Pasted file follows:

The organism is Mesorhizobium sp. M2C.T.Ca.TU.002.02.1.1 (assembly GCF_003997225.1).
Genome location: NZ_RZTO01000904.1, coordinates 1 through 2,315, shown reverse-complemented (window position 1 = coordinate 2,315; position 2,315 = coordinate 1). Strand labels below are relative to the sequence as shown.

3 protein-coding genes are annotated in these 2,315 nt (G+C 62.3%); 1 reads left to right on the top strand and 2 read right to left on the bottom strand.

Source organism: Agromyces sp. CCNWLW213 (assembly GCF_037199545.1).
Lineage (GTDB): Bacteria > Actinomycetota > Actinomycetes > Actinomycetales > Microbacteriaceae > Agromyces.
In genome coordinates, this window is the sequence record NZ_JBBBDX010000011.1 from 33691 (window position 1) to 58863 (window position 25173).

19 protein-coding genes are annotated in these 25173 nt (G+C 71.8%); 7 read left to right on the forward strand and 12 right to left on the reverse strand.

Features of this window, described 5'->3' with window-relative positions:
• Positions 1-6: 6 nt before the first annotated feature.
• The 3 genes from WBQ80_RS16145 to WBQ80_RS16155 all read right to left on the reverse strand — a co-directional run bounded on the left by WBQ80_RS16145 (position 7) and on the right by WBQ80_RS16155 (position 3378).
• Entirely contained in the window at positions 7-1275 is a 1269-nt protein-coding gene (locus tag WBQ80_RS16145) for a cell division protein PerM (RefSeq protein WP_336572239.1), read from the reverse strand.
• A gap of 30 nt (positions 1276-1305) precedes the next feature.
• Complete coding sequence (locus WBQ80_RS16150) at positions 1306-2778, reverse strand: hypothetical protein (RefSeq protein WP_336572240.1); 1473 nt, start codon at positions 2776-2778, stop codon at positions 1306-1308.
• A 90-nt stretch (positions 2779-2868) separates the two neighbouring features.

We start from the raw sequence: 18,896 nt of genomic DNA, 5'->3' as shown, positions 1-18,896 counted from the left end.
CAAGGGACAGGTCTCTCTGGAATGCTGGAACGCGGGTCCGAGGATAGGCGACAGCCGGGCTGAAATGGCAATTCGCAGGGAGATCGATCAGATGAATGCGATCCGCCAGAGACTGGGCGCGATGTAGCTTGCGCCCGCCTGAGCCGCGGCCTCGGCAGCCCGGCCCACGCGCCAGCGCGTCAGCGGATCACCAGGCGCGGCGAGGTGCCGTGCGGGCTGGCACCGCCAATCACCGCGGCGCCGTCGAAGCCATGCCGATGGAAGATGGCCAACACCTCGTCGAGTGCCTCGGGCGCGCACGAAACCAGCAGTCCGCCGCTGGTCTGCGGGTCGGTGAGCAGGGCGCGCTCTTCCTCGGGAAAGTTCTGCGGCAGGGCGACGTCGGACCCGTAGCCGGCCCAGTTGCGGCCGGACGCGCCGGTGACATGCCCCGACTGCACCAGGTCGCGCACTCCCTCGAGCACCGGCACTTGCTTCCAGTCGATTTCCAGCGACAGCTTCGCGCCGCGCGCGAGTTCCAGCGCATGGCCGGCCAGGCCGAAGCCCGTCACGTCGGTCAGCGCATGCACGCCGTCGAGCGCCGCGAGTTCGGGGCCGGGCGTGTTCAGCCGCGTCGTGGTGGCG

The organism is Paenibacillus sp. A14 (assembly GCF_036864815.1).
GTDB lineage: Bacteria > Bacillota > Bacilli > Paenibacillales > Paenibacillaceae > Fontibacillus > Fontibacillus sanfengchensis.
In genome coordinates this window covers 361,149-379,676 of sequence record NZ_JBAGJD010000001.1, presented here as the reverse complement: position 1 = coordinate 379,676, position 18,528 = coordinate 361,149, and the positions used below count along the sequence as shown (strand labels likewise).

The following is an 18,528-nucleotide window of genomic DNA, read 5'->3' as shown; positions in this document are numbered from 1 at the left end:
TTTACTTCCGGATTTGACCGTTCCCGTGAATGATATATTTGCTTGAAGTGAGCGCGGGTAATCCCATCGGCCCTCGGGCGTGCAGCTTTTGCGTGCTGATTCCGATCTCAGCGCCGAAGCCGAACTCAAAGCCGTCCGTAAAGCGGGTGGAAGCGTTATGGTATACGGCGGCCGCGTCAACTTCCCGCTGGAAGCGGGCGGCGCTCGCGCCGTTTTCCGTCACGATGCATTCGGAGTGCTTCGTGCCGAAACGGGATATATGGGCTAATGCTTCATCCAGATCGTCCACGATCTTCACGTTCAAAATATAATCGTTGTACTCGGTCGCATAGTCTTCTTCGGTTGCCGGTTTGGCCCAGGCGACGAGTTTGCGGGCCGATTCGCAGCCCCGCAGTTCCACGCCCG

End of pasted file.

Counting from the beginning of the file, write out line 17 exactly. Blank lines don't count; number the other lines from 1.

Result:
The organism is Paenibacillus sp. A14 (assembly GCF_036864815.1).